The Effect of Cognitive Load on Discourse Fluency in Women with TBI

Byom, Lindsey and Turkstra, Lyn (2013) The Effect of Cognitive Load on Discourse Fluency in Women with TBI. [Clinical Aphasiology Paper]

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Each year, approximately 125,000 individuals in the United States sustain a traumatic brain injury (TBI) from which they are expected to have life-long disability (Selassie et al., 2008). Social communication deficits are common (Coelho, 1995) in individuals with TBI, and contribute to negative social outcomes (Galski, Tompkins, & Johnston, 1998; Struchen et al., 2008). Though social communication deficits after TBI are well characterized (Coelho, 1995), the underlying neurpsychological mechanisms of these deficits remain unclear. One neuropsychological deficit that has been linked to social communication impairments in the TBI literature is executive dysfunction (Channon & Watts, 2003; Coelho, Liles, & Duffy, 1995; Douglas, 2010), yet it is unclear whether this relationship is correlational (e.g., brain injury affects both social communication and executive functioning) or causal (e.g. executive dysfunction causes poor social communication). To address this knowledge gap, the aim of this study was to characterize the relationship of executive dysfunction to social communication by manipulating the executive function (EF) demands of a discourse task and investigating the effects of this manipulation on discourse performance. Participants were women with and without TBI. Women were chosen for this investigation because they are frequently under-represented in TBI research, in part to their lower risk for TBI (Faul, Xu, Wald, & Coronado) and also because there is evidence of sex-based differences in social communication outcomes following TBI (Dahlberg et al., 2006; Turkstra). The study focused on one aspect of discourse performance that might be affected by EF demand, discourse fluency.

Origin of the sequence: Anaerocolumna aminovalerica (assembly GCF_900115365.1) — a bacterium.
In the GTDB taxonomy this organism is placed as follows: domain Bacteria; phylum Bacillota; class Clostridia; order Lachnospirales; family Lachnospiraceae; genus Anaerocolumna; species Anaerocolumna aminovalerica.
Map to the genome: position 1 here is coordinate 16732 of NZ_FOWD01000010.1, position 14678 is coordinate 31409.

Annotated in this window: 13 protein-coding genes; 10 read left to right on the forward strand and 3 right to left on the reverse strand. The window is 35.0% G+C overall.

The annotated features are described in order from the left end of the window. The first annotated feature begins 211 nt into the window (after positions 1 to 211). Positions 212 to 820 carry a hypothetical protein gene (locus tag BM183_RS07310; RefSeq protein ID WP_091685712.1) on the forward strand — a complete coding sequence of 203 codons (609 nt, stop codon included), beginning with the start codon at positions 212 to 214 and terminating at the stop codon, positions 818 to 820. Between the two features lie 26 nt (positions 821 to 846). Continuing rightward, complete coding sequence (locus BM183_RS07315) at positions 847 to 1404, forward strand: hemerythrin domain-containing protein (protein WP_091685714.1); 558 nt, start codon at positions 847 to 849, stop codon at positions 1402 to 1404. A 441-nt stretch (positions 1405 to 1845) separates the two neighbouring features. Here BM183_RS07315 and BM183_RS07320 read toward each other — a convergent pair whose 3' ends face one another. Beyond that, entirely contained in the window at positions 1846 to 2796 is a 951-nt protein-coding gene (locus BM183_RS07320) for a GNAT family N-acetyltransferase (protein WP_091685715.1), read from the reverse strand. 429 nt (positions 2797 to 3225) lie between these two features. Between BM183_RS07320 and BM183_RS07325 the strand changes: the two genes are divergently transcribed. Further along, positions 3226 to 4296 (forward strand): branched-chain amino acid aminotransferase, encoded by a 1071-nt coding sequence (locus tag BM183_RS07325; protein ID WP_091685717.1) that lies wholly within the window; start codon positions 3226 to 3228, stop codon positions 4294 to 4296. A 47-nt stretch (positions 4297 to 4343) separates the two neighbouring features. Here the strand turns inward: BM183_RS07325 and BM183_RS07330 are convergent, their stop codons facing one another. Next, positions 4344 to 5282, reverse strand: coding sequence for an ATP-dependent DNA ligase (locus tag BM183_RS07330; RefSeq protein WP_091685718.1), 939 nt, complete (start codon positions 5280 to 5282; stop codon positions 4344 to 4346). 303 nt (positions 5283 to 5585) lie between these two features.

Item Type: Clinical Aphasiology Paper
Depositing User: OSCP Staff 1
Date Deposited: 29 Aug 2013
Last Modified: 31 Oct 2016 15:13
Conference: Clinical Aphasiology Conference > Clinical Aphasiology Conference (2013 : 43rd : Tucson, AZ : May 28-June 2, 2013)

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